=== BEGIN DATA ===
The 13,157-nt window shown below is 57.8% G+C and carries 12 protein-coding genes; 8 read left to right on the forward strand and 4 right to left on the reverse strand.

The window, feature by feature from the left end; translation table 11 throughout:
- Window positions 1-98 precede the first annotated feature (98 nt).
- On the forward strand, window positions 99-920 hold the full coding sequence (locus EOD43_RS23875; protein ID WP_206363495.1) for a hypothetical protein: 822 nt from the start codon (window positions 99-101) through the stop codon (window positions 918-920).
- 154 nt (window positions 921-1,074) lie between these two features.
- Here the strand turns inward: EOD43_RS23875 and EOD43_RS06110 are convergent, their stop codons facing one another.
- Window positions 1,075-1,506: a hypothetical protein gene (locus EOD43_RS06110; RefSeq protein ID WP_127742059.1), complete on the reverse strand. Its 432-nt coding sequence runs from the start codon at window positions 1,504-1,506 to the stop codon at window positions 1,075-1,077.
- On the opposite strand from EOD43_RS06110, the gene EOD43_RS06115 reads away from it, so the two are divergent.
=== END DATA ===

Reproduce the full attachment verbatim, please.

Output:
The 13,157-nt window shown below is 57.8% G+C and carries 12 protein-coding genes; 8 read left to right on the forward strand and 4 right to left on the reverse strand.

The window, feature by feature from the left end; translation table 11 throughout:
- Window positions 1-98 precede the first annotated feature (98 nt).
- On the forward strand, window positions 99-920 hold the full coding sequence (locus EOD43_RS23875; protein ID WP_206363495.1) for a hypothetical protein: 822 nt from the start codon (window positions 99-101) through the stop codon (window positions 918-920).
- 154 nt (window positions 921-1,074) lie between these two features.
- Here the strand turns inward: EOD43_RS23875 and EOD43_RS06110 are convergent, their stop codons facing one another.
- Window positions 1,075-1,506: a hypothetical protein gene (locus EOD43_RS06110; RefSeq protein ID WP_127742059.1), complete on the reverse strand. Its 432-nt coding sequence runs from the start codon at window positions 1,504-1,506 to the stop codon at window positions 1,075-1,077.
- On the opposite strand from EOD43_RS06110, the gene EOD43_RS06115 reads away from it, so the two are divergent.